Quartz countertops are popular in many homes due to their durability, aesthetics, and low maintenance. However, like any surface, quartz can still get stained from spills, oils, and residues. Thankfully, baking soda is an effective ingredient for removing many types of stains from quartz. Here is a comprehensive guide on how to use baking soda to remove stains from quartz countertops.
What Causes Stains on Quartz Countertops
Quartz is resistant to stains and etching compared to other countertop materials. However, it is still prone to staining from certain substances, including:
- Oils and grease – Cooking oils, butter, and greasy foods can leave behind oily residues that result in stains over time.
- Beverages – Coffee, tea, wine, juice, and other drinks, especially those containing pigments, can stain quartz.
- Foods – Tomatoes, mustard, curry, and other strongly pigmented foods may stain.
- Cosmetics and personal care products – Makeup, lotions, and hair products with pigments can leave stains.
- Rust – Any metal items left on the surface that rust can cause orange/brown stains.
- Hard water deposits – Mineral deposits from hard tap water can etch and stain quartz.
Why Use Baking Soda to Remove Stains
Baking soda, also known as sodium bicarbonate, is a mild alkaline powder that works well to clean and remove stains from many surfaces. Here are some key reasons why it’s effective for quartz countertop stains:
- Abrasive action – The gritty texture of baking soda provides gentle abrasion to lift stains off the surface.
- Deodorizing properties – Baking soda absorbs odors and neutralizes smells left behind by spills.
- Stain-fighting alkalinity – Its alkaline pH helps break down and dissolve staining compounds.
- Safe for quartz – Baking soda is non-abrasive enough to avoid scratching or dulling quartz.
- Versatility – It tackles a wide variety of stains, from oils to pigments.
- Low cost – Baking soda is an inexpensive staple in most homes.
How to Use Baking Soda on Quartz Countertops
- Baking soda
- Soft cloth or sponge
- Optional – Hydrogen peroxide, borax, lemon juice
- Prepare the stained area – Clear off any debris, food, or grime from the stained quartz area with a sponge and warm water. Dry thoroughly with a soft cloth.
- Make a baking soda paste – In a small bowl, mix 3 parts baking soda with 1 part water to form a spreadable paste. For stubborn stains, you can also add hydrogen peroxide, borax, or lemon juice.
- Apply the paste – Use a soft cloth or sponge to spread the baking soda paste onto the stain. Cover an area slightly wider than the stain.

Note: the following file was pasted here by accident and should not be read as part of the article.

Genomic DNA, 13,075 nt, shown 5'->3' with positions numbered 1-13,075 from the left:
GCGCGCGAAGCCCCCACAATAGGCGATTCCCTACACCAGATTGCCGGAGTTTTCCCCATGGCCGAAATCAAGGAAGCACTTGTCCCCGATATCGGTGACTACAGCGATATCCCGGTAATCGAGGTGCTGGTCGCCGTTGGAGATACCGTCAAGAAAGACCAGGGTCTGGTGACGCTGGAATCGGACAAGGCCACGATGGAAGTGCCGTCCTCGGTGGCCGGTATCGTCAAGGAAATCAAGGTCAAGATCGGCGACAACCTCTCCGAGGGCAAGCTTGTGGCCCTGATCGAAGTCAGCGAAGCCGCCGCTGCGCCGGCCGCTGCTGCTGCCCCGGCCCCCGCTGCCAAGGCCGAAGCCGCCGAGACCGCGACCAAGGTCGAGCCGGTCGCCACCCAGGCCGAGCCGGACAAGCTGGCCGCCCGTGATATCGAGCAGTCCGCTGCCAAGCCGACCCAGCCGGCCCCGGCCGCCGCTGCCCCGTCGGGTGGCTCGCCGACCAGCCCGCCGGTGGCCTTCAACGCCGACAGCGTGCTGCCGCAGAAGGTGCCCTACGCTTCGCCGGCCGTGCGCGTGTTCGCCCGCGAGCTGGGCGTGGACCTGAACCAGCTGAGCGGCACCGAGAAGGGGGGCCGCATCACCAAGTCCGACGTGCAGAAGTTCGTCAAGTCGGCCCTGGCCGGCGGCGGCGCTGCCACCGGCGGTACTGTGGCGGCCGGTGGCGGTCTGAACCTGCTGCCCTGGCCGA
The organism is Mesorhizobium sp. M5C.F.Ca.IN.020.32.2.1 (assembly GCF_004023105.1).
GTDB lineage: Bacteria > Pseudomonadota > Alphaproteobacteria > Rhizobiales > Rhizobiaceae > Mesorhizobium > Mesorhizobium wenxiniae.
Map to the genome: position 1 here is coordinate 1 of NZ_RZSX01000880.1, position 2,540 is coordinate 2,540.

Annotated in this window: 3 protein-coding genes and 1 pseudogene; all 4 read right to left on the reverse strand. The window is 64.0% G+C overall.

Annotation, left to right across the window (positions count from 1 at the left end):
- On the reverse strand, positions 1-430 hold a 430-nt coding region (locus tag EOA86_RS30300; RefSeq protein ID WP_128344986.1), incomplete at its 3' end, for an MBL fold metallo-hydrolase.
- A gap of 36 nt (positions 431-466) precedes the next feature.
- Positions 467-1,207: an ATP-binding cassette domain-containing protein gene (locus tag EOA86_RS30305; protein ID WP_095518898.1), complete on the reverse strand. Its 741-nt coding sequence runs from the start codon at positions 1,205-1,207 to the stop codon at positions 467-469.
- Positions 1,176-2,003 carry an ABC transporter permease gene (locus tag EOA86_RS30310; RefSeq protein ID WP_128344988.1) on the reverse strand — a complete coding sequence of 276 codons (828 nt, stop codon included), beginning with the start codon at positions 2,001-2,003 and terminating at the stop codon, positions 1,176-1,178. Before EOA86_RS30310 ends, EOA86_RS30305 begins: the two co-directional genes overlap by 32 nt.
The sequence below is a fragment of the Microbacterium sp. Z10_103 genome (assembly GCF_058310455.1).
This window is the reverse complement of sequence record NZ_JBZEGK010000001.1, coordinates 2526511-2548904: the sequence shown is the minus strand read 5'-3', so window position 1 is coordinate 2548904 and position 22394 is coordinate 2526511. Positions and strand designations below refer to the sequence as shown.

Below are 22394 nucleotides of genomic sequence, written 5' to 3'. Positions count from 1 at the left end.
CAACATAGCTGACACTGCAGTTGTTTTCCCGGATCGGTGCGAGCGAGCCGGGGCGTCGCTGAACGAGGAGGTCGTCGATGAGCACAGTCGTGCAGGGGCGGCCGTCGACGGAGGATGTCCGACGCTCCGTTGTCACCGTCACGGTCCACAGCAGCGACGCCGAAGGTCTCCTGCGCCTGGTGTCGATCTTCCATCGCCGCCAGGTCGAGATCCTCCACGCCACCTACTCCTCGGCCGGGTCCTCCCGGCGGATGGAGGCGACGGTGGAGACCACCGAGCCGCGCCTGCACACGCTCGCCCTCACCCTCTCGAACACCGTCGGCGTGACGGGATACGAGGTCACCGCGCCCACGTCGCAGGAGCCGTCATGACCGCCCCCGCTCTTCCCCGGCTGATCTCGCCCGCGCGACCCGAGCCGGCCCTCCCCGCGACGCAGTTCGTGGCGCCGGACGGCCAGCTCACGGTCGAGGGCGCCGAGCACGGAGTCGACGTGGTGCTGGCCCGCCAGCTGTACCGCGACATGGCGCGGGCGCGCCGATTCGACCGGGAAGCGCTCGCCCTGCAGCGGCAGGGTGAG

- Let it sit – Allow the paste to sit on the stain undisturbed for at least 30 minutes. For tougher stains, leave it overnight. The baking soda will work to lift the stain.
- Scrub gently – After letting it sit, gently scrub the paste over the stain in circular motions using a damp cloth or sponge. Avoid aggressive scrubbing.
- Rinse – Rinse the countertop thoroughly with warm water to remove all of the baking soda paste residue.
- Dry and inspect – Wipe the area dry with a soft towel. Check to see if the stain is gone. Repeat as needed for stubborn stains.
- Act quickly when stains occur to prevent setting in.
- Use a microfiber cloth to help lift stains.
- For oil-based stains, wash with dish soap first before using baking soda.
- Try combining baking soda with hydrogen peroxide for extra stain-fighting power.
- Avoid abrasive pads or scrubbers that could scratch the quartz.
- Always rinse baking soda off thoroughly after use.
Common Questions About Baking Soda on Quartz
How long should I let the baking soda paste sit?
Let the baking soda paste sit for a minimum of 30 minutes. For tougher stains, let it sit for 1-2 hours or overnight for best effect.
Should it be a thick or thin paste?
The paste should be thick enough to fully coat and stick to the stained area, similar to a thick toothpaste. Add more or less baking soda or water to get the right consistency.
Can I use baking soda on polished quartz?
Yes, baking soda is safe for use on polished, honed, and textured quartz finishes. Avoid aggressive scrubbing and test a small area first.
What ratio of baking soda to water should I use?
A good standard ratio is 3 parts baking soda to 1 part water. Adjust to get a spreadable yet thick paste. For extra cleaning power, substitute hydrogen peroxide for the water.
Can I mix in other ingredients?
For extra stain-fighting boost, you can mix in borax, hydrogen peroxide, or lemon juice with the baking soda paste. Don’t use vinegar or bleach, as these can damage quartz.
Baking soda is an inexpensive, effective option for removing many types of stains from quartz countertops. Make a paste with baking soda and water, apply to the stain, let sit, and scrub gently. The natural abrasiveness and alkalinity in baking soda will lift up stains without harming quartz. Act quickly when spills happen and thoroughly rinse after using baking soda. With some occasional elbow grease using this kitchen staple, you can keep quartz countertops looking like new.